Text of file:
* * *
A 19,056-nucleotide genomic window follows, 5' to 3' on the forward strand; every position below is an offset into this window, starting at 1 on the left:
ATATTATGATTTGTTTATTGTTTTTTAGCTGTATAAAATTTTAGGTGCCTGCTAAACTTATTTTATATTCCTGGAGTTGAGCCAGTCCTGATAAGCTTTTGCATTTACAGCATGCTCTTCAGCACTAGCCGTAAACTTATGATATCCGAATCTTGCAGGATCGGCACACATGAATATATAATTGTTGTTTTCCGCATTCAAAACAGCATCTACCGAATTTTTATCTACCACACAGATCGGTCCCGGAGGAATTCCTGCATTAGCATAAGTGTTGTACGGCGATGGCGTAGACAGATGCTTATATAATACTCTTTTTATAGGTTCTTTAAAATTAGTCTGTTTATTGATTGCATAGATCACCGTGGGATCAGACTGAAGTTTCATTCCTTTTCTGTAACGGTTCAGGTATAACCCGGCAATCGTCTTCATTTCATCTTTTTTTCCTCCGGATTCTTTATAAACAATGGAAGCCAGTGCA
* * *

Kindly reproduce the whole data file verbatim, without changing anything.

A 19,056-nucleotide genomic window follows, 5' to 3' on the forward strand; every position below is an offset into this window, starting at 1 on the left:
ATATTATGATTTGTTTATTGTTTTTTAGCTGTATAAAATTTTAGGTGCCTGCTAAACTTATTTTATATTCCTGGAGTTGAGCCAGTCCTGATAAGCTTTTGCATTTACAGCATGCTCTTCAGCACTAGCCGTAAACTTATGATATCCGAATCTTGCAGGATCGGCACACATGAATATATAATTGTTGTTTTCCGCATTCAAAACAGCATCTACCGAATTTTTATCTACCACACAGATCGGTCCCGGAGGAATTCCTGCATTAGCATAAGTGTTGTACGGCGATGGCGTAGACAGATGCTTATATAATACTCTTTTTATAGGTTCTTTAAAATTAGTCTGTTTATTGATTGCATAGATCACCGTGGGATCAGACTGAAGTTTCATTCCTTTTCTGTAACGGTTCAGGTATAACCCGGCAATCGTCTTCATTTCATCTTTTTTTCCTCCGGATTCTTTATAAACAATGGAAGCCAGTGCA